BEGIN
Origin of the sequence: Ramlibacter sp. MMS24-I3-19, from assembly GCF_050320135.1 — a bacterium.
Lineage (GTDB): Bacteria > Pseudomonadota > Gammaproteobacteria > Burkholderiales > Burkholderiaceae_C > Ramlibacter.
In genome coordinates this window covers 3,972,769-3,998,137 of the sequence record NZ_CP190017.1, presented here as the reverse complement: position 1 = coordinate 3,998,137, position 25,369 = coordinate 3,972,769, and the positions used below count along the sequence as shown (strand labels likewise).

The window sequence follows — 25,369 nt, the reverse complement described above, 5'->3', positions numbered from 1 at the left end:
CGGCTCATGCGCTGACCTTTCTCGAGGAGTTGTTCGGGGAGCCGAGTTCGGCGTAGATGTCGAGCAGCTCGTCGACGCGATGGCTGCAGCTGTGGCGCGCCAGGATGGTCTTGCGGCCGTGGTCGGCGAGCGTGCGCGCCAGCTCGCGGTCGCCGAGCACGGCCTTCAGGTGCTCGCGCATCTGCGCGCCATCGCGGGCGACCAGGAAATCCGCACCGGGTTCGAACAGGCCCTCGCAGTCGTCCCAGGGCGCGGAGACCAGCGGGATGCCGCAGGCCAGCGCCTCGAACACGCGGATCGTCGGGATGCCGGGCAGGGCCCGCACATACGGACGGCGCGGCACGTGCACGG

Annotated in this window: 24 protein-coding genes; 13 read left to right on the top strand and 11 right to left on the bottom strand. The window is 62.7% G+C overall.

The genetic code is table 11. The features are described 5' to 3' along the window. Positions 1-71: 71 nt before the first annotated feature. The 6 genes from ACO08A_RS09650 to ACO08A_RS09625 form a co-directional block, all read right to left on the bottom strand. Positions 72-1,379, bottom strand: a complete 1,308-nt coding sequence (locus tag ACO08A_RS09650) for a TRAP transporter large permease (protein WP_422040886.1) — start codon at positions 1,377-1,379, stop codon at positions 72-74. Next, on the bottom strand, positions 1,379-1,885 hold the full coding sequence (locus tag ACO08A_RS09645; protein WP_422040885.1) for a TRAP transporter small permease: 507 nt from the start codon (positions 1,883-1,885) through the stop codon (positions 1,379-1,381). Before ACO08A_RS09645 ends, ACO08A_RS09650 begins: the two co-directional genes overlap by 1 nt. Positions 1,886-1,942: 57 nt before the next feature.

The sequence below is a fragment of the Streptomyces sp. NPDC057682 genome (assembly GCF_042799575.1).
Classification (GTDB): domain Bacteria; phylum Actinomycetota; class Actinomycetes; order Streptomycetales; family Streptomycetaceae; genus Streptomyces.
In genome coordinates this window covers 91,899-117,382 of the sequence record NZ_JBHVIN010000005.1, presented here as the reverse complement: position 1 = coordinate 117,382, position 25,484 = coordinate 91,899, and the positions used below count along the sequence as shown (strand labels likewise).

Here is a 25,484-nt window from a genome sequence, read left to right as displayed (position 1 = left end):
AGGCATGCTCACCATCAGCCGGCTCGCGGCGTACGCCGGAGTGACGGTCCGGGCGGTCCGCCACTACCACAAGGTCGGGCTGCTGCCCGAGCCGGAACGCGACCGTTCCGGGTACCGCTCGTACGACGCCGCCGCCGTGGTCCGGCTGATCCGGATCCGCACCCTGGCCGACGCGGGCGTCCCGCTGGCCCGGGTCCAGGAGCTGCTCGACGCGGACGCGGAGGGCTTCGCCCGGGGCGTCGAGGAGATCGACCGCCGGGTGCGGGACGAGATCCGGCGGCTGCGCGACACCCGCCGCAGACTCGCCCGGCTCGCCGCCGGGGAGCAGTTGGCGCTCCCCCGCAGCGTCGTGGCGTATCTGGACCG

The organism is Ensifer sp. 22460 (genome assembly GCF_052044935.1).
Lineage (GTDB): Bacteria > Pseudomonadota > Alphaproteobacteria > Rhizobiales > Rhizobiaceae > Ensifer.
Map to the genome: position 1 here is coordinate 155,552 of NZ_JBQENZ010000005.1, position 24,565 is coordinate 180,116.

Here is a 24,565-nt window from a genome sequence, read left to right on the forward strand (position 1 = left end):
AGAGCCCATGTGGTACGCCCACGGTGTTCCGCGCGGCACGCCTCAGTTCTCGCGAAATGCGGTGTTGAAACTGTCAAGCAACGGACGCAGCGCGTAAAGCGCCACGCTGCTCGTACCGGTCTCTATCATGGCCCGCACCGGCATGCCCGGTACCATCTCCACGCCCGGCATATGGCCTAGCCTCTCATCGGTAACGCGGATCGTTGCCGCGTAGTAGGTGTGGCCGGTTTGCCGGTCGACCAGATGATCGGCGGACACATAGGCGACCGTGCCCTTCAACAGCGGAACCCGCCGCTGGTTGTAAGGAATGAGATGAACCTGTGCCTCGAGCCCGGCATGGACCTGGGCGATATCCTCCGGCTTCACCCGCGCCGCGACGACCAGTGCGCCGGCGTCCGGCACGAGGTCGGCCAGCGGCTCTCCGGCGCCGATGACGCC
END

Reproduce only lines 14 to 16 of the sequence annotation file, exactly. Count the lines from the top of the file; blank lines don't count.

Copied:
Lineage (GTDB): Bacteria > Pseudomonadota > Alphaproteobacteria > Rhizobiales > Rhizobiaceae > Ensifer.
Map to the genome: position 1 here is coordinate 155,552 of NZ_JBQENZ010000005.1, position 24,565 is coordinate 180,116.

Here is a 24,565-nt window from a genome sequence, read left to right on the forward strand (position 1 = left end):